Snapchat improves app security after user account leak

snapchat suffers spam attack

After the usernames and mobile numbers of 4.6 million users found their way onto the Web this week, Snapchat has taken steps to plug the some of the security gaps in its photo sharing app. In a blog post that seems short on contrition, the development team promises that an update is on the way to prevent this sort of large-scale data harvesting in the future.

At the center of the security storm is the Find Friends feature that enables your friends to add you on Snapchat via your phone number. With a little bit of hacking, an unscrupulous individual can ping Snapchat’s databases to match names to numbers, and this is exactly what has happened.

Snapchat’s official blog post starts off with a defence of the Find Friends feature before firing a shot across the bows of Gibson Security, who first brought this Snapchat vulnerability to the public’s attention: “A security group first published a report about potential Find Friends abuse in August 2013. Shortly thereafter, we implemented practices like rate limiting aimed at addressing these concerns. On Christmas Eve, that same group publicly documented our API, making it easier for individuals to abuse our service and violate our Terms of Use.”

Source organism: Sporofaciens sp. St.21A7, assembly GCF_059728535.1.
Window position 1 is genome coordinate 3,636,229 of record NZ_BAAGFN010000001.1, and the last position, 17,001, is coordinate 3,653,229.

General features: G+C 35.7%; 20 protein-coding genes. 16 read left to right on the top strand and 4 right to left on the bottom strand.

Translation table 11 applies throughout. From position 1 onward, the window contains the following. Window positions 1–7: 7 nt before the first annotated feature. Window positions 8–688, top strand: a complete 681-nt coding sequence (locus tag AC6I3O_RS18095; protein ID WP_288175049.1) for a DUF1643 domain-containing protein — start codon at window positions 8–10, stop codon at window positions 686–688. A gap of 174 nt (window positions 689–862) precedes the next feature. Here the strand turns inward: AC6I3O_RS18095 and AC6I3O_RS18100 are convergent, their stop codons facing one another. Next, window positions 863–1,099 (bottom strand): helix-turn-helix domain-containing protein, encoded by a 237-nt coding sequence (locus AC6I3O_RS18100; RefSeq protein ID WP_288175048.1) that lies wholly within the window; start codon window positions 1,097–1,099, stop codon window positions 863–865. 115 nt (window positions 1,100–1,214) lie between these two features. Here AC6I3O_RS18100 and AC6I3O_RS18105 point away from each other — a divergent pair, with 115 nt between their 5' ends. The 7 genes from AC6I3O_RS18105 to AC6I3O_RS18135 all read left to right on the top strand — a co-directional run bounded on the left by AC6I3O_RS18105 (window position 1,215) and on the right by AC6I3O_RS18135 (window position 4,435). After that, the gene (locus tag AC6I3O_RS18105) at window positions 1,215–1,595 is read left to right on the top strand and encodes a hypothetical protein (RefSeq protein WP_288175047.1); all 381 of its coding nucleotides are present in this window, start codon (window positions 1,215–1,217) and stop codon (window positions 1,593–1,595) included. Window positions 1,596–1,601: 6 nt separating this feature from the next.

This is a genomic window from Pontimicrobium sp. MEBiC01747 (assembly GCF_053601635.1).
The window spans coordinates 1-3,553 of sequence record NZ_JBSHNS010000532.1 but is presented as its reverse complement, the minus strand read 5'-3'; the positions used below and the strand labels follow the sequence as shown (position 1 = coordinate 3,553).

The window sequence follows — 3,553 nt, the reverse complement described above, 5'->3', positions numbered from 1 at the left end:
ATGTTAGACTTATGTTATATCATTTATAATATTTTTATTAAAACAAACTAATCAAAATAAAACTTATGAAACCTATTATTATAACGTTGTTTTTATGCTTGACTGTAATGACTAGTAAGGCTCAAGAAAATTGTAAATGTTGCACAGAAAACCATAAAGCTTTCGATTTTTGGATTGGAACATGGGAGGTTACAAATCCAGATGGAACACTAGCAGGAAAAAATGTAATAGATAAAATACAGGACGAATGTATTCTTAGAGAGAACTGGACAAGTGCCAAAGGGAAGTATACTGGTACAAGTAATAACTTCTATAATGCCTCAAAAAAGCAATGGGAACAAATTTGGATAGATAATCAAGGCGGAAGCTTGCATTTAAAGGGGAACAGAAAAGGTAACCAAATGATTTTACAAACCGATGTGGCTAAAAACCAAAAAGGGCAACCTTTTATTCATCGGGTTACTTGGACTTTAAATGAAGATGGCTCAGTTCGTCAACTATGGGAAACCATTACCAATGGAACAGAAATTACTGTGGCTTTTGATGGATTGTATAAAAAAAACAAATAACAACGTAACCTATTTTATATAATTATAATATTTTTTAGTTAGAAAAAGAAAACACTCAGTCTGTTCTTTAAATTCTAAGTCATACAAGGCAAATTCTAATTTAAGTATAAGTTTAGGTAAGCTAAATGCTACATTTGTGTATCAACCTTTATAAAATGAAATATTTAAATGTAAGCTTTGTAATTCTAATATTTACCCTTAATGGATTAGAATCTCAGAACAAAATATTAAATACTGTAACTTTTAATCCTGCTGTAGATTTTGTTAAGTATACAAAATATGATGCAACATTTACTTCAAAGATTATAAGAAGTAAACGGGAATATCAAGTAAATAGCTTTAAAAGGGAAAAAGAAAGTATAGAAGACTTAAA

“On New Years Eve, an attacker released a database of partially redacted phone numbers and usernames. No other information, including Snaps, was leaked or accessed in these attacks,” continues the statement. “We will be releasing an updated version of the Snapchat application that will allow Snapchatters to opt out of appearing in Find Friends after they have verified their phone number. We’re also improving rate limiting and other restrictions to address future attempts to abuse our service.”

So there you have it — you can pull your number out of the Find Friends database once you’ve used it to build up your Snapchat contacts, and the developers will also make it tougher to harvest several million names next time around. According to security firm AdaptiveMobile, users in California and New York were the worst hit by the data breach, with Colorado, Illinois and Florida also heavily targeted.

At the time of writing the Snapchat app update hasn’t yet arrived, but it shouldn’t take long to appear in your app store of choice.

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